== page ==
China News Service, Pu'er, August 12th: "Elephant Guardians" in Southwest China, build a safe and harmonious home for people and elephants reporter Han Shuainan

  The 12th is World Elephant Day.

A year ago, the Asian elephant herd went north to the south, causing netizens around the world to "chasing elephants" through pictures, texts, short videos, live broadcasts, etc.

Today, this group of Asian elephants has returned home for a year, but in their homeland, Yunnan Province, on the southwestern border of China, there are still a group of people who are "chasing the elephant" and "protecting the elephant" day and night to keep the "human and elephant safe".

A ranger who has been with Asian elephants for 20 years

  Zhao Jinqing, a 58-year-old Yao ethnic man, is a forest ranger in Nanping Village, Mengman Town, Mengla County. He has been dealing with Asian elephants for more than 20 years.

The data picture shows "Elephant Dad" feeding Asian elephants.

Photo by Miao Chao

  In 1998, Zhao Jinqing found a wild Asian elephant with injured hind legs and slow movement near the village.

Out of sympathy, he began to feed the elephant, "At first, the elephant and I were a little scared of each other, so I only dared to throw the food away. After it is slowly cooked, I can approach it and feed it. Zhao Jinqing found that his hind legs were seriously injured, so he wrapped a bamboo pole with a cloth strip to apply medicine to the elephant.

After taking good care of him for more than two months, the elephant eventually died of his injuries.

  Since then, Zhao Jinqing has also begun to participate in the monitoring and protection of Asian elephants while undertaking the work of a ranger.

  "Asian elephants are very human and naive." Zhao Jinqing's words revealed his love for Asian elephants, but there were times when elephants made him helpless.

With the growth of the population of Asian elephants and changes in their food structure, many Asian elephants have left the protected area for activities and foraging. The crops grown by many villagers, including Zhao Jinqing, have been destroyed by Asian elephants many times.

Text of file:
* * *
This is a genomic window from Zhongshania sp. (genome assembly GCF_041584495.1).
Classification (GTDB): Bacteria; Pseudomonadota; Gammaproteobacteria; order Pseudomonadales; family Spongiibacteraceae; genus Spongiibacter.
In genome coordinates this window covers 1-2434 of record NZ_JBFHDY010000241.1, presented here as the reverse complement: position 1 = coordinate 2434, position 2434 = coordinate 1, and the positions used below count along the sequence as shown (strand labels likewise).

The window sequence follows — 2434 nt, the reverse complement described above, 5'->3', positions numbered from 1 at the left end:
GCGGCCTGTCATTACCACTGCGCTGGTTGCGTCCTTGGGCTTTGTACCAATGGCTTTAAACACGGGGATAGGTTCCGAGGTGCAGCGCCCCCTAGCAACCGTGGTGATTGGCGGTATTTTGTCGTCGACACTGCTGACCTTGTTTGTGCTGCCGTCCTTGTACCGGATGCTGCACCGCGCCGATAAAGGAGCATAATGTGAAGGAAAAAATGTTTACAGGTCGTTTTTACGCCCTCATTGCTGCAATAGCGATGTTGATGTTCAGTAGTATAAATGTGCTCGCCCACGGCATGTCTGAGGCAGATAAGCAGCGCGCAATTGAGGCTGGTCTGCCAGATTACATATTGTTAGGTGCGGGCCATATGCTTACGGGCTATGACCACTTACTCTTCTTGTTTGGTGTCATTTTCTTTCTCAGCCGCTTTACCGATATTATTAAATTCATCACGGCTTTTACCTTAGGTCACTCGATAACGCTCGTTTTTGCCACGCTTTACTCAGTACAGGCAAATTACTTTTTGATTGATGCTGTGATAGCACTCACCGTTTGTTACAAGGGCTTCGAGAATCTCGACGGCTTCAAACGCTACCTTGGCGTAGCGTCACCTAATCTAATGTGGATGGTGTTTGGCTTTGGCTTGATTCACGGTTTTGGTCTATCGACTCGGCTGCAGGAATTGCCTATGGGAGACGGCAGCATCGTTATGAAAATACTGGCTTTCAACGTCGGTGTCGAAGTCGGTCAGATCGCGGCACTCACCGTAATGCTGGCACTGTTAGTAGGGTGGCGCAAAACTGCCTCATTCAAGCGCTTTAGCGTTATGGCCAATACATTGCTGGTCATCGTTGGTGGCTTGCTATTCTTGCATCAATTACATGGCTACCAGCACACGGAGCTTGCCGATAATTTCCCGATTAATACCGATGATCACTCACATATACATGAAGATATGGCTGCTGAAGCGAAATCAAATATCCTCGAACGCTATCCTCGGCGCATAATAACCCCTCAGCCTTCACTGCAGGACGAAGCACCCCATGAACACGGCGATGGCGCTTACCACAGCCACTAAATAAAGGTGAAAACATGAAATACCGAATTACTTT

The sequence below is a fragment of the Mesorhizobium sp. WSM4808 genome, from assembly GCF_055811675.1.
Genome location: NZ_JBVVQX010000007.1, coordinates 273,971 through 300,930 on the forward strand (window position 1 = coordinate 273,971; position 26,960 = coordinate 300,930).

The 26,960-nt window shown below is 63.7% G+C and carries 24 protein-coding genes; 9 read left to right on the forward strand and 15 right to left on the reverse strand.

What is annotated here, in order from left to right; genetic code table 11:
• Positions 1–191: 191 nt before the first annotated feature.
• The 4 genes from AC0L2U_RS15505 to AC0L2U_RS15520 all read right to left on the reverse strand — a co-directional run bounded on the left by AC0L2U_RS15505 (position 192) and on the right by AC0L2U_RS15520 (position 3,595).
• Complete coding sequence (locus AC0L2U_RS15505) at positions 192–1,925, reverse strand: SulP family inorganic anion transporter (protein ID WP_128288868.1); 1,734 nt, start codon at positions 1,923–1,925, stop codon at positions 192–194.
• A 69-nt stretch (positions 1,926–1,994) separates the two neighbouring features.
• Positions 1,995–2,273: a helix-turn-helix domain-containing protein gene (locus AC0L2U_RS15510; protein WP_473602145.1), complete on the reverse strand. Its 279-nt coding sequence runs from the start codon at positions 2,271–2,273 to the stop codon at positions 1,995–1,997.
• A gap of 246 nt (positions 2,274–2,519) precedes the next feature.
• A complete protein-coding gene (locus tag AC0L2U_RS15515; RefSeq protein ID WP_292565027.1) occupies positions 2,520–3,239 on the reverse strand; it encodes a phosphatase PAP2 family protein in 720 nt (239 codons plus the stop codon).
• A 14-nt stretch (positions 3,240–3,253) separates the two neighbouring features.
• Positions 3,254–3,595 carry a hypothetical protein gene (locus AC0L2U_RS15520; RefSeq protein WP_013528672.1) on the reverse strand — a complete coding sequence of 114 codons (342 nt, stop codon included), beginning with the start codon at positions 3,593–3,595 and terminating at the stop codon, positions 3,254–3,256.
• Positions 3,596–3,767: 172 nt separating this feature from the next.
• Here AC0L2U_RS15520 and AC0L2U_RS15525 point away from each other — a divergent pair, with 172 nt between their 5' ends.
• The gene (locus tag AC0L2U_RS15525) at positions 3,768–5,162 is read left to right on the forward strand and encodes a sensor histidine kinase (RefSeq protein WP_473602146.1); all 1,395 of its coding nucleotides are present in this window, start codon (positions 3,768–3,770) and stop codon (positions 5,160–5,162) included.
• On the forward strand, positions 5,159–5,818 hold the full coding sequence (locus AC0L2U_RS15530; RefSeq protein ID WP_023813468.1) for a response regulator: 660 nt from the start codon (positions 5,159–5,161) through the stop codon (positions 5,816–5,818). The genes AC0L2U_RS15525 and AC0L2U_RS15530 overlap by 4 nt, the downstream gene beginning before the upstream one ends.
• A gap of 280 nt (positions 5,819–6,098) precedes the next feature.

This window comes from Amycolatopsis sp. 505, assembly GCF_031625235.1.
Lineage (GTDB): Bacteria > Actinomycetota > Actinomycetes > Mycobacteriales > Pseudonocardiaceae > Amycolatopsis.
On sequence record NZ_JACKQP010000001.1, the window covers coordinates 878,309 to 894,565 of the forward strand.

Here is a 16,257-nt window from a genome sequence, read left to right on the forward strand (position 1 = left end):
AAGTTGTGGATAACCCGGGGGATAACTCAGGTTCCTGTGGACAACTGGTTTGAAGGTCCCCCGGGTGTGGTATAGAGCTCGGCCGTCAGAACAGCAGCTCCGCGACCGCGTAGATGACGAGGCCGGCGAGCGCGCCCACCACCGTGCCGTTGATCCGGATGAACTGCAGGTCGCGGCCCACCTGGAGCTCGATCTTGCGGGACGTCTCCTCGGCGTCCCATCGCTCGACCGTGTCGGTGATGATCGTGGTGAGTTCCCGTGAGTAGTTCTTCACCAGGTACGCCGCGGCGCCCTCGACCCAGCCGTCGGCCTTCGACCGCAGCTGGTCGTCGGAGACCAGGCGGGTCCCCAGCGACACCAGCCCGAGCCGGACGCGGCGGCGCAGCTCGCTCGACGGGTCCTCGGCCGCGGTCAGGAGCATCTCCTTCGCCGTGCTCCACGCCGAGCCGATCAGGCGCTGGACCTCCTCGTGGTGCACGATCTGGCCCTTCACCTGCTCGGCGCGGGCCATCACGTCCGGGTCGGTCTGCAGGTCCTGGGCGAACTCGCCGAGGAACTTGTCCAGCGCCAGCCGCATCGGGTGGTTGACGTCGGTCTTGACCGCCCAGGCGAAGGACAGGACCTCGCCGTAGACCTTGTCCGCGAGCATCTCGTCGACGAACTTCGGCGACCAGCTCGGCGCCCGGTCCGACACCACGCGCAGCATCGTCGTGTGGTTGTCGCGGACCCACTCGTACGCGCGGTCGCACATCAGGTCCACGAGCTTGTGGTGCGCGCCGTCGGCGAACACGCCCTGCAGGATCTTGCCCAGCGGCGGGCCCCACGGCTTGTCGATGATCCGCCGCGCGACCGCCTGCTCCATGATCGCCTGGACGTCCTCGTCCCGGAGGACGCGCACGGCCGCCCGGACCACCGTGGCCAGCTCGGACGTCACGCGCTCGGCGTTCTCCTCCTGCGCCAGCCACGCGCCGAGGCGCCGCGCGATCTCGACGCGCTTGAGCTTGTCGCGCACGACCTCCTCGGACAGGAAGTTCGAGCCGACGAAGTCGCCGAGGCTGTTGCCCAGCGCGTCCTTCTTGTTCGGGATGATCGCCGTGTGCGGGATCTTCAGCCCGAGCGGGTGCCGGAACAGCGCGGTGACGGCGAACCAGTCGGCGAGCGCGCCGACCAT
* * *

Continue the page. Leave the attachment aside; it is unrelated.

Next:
"The public liability insurance for wild Asian elephants has been established since 2011, and the amount of claims has increased year by year, ensuring the livelihood of the villagers." Zhao Jinqing said that he will continue to protect the forest and the common homeland of people and Asian elephants.

 The ups and downs of "Like Dad"

  At the Asian Elephant Rescue and Breeding Center in Xishuangbanna, a group of staff accompany the rescued Asian elephants for more than 10 hours a day, cleaning up their feces, bathing them, and taking them for wild training.

The group is affectionately known as "Elephant Dad."

  Chen Jiming is an "elephant dad" of the center.

He introduced that the rescued Asian elephants included young elephants injured by iron clips, female elephants injured in accidents, and male elephants who were injured in fights for mates. Fear and pain come here.

It is the careful and warm care of the "Elephant Dads" that healed their wounds and rekindled their hope of survival.

  Chen Jiming said that "Elephant Dad" requires patience, perseverance, learning about Asian elephants, and daily work is very hard.

The most fulfilling moment for him was seeing the rescued baby elephants grow day by day and the injured wild elephants gradually recovering.

"I have spent far more time with Asian elephants than with my family." When it comes to family members, Chen Jiming is full of guilt.

  "But the work of 'Elephant Dad' is very meaningful. It not only helps the 'elves' in these forests, but also allows us to gain a lot of research results on Asian elephants. I will continue to persevere." Chen Jiming said.

 Truck driver becomes Asian elephant monitor

  Recently, a group of wild Asian elephants came to the vicinity of Manke Old Village, Kangping Town, Jiangcheng County.

Diao Faxing, an Asian elephant monitor, only slept for more than three hours the first day in order to "watch" the elephants.

He took a sip of the coffee handed by the villagers and continued to control the drone to monitor the movement of the elephants.

The picture shows that on July 31, Diao Faxing was monitoring the trajectory of wild Asian elephants.

Photo by Li Jiaxian

  "We must accurately grasp the movements of elephants." Diao Faxing said that once Asian elephants are found to be passing through human activity areas, monitors will notify nearby people to avoid them through WeChat groups and mobile APPs.

  Diao Faxing, originally a truck driver, became an Asian elephant monitor in 2016 out of curiosity about Asian elephants.

In the following years, he grew rapidly. He not only knew the map of Jiangcheng County and the habits of Asian elephants, but also mastered the use of drones and Asian elephant monitoring and early warning systems.

  While safeguarding human safety, Asian elephant monitors are also monitoring the health of each Asian elephant at all times, and reporting any abnormalities to the relevant departments in a timely manner.

"I witnessed the birth of 4 baby elephants this year, which shows that our protection has been effective." Diao Faxing said happily.

  In the past 30 years, under the situation that the total number of Asian elephants in the world has been decreasing, the number of wild Asian elephants in China has continued to grow to the current 360 or so.

While continuously increasing ecological protection, China is also exploring a unique way of harmonious coexistence between humans and elephants with the joint efforts of Zhao Jinqing, Chen Jiming, Diao Faxing and other "elephant guardians".